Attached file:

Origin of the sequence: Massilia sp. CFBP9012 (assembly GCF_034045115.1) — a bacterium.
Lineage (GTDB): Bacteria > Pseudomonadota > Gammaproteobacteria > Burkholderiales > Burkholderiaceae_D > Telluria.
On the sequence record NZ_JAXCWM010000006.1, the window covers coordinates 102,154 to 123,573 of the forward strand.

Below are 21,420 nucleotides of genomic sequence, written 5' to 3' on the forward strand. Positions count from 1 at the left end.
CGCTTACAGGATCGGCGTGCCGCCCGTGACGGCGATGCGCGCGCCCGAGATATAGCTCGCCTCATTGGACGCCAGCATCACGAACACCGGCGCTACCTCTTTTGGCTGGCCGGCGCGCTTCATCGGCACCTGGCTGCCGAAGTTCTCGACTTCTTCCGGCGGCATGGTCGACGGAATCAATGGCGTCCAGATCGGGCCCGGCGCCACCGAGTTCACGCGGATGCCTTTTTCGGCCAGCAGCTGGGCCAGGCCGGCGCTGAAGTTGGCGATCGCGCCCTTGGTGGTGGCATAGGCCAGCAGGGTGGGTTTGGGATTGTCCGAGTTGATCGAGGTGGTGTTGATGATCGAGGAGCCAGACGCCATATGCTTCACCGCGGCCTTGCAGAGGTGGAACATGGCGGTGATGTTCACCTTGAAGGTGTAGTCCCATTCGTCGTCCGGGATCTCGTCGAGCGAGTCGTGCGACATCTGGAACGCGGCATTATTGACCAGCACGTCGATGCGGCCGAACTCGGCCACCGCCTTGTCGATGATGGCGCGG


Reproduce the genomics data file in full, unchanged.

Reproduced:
Origin of the sequence: Massilia sp. CFBP9012 (assembly GCF_034045115.1) — a bacterium.
Lineage (GTDB): Bacteria > Pseudomonadota > Gammaproteobacteria > Burkholderiales > Burkholderiaceae_D > Telluria.
On the sequence record NZ_JAXCWM010000006.1, the window covers coordinates 102,154 to 123,573 of the forward strand.

Below are 21,420 nucleotides of genomic sequence, written 5' to 3' on the forward strand. Positions count from 1 at the left end.
CGCTTACAGGATCGGCGTGCCGCCCGTGACGGCGATGCGCGCGCCCGAGATATAGCTCGCCTCATTGGACGCCAGCATCACGAACACCGGCGCTACCTCTTTTGGCTGGCCGGCGCGCTTCATCGGCACCTGGCTGCCGAAGTTCTCGACTTCTTCCGGCGGCATGGTCGACGGAATCAATGGCGTCCAGATCGGGCCCGGCGCCACCGAGTTCACGCGGATGCCTTTTTCGGCCAGCAGCTGGGCCAGGCCGGCGCTGAAGTTGGCGATCGCGCCCTTGGTGGTGGCATAGGCCAGCAGGGTGGGTTTGGGATTGTCCGAGTTGATCGAGGTGGTGTTGATGATCGAGGAGCCAGACGCCATATGCTTCACCGCGGCCTTGCAGAGGTGGAACATGGCGGTGATGTTCACCTTGAAGGTGTAGTCCCATTCGTCGTCCGGGATCTCGTCGAGCGAGTCGTGCGACATCTGGAACGCGGCATTATTGACCAGCACGTCGATGCGGCCGAACTCGGCCACCGCCTTGTCGATGATGGCGCGG